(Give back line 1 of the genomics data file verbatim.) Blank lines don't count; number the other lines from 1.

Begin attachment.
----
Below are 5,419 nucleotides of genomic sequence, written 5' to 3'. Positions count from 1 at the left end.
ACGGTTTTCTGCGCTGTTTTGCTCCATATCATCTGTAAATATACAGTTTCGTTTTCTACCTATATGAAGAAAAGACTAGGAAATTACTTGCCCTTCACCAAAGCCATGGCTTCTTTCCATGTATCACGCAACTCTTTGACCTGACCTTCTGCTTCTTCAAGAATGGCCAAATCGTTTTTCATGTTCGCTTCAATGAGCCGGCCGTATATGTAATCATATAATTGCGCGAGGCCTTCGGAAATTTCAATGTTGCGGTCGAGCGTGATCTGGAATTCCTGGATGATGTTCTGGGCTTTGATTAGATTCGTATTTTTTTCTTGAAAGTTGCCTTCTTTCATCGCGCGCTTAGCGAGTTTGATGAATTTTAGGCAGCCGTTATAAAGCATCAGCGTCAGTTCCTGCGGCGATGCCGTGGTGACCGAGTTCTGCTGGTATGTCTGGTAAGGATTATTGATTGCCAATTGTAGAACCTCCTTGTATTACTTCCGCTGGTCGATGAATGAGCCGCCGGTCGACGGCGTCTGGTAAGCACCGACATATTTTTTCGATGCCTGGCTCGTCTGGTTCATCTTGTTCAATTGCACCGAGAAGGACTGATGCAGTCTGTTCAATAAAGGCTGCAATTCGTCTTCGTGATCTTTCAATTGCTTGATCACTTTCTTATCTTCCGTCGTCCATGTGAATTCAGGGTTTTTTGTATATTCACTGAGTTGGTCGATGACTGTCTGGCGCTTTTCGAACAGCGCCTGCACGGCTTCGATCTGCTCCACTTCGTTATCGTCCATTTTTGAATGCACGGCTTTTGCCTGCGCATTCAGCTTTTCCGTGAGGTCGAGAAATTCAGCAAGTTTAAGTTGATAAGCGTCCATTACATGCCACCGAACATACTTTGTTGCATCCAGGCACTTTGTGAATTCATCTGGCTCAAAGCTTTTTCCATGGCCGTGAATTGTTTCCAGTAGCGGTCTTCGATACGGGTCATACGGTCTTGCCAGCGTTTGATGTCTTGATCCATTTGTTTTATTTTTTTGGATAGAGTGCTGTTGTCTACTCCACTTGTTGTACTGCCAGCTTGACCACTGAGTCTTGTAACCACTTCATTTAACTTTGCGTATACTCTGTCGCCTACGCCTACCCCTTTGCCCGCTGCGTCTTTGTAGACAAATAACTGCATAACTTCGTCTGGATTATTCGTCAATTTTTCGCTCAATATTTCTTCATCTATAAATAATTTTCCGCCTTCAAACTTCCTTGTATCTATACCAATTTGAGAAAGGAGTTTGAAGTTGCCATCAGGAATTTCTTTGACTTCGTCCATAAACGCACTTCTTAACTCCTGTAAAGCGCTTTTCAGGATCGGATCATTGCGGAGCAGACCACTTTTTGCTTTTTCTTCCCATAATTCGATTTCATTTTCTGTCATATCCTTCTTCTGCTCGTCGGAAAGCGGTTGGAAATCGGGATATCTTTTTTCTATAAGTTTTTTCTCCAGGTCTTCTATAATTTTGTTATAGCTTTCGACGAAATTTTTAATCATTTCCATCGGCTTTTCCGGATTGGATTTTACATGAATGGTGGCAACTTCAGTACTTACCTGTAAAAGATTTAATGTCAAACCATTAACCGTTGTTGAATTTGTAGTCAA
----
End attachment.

Below are 5,419 nucleotides of genomic sequence, written 5' to 3'. Positions count from 1 at the left end.